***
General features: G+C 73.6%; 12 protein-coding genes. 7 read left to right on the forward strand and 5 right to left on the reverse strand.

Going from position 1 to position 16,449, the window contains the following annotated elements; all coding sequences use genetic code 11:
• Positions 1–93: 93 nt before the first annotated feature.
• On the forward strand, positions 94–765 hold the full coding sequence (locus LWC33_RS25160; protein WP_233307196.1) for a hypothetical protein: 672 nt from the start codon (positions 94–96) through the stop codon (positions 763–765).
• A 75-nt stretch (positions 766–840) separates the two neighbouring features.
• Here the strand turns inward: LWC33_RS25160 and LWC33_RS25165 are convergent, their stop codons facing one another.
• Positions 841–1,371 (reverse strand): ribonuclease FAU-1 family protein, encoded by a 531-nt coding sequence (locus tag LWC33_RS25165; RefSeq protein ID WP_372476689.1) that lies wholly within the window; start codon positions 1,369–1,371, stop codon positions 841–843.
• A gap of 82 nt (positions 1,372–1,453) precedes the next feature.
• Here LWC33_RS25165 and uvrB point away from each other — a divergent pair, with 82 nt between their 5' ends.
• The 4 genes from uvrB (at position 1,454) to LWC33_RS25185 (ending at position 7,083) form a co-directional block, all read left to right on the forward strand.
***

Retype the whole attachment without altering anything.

General features: G+C 73.6%; 12 protein-coding genes. 7 read left to right on the forward strand and 5 right to left on the reverse strand.

Going from position 1 to position 16,449, the window contains the following annotated elements; all coding sequences use genetic code 11:
• Positions 1–93: 93 nt before the first annotated feature.
• On the forward strand, positions 94–765 hold the full coding sequence (locus LWC33_RS25160; protein WP_233307196.1) for a hypothetical protein: 672 nt from the start codon (positions 94–96) through the stop codon (positions 763–765).
• A 75-nt stretch (positions 766–840) separates the two neighbouring features.
• Here the strand turns inward: LWC33_RS25160 and LWC33_RS25165 are convergent, their stop codons facing one another.
• Positions 841–1,371 (reverse strand): ribonuclease FAU-1 family protein, encoded by a 531-nt coding sequence (locus tag LWC33_RS25165; RefSeq protein ID WP_372476689.1) that lies wholly within the window; start codon positions 1,369–1,371, stop codon positions 841–843.
• A gap of 82 nt (positions 1,372–1,453) precedes the next feature.
• Here LWC33_RS25165 and uvrB point away from each other — a divergent pair, with 82 nt between their 5' ends.
• The 4 genes from uvrB (at position 1,454) to LWC33_RS25185 (ending at position 7,083) form a co-directional block, all read left to right on the forward strand.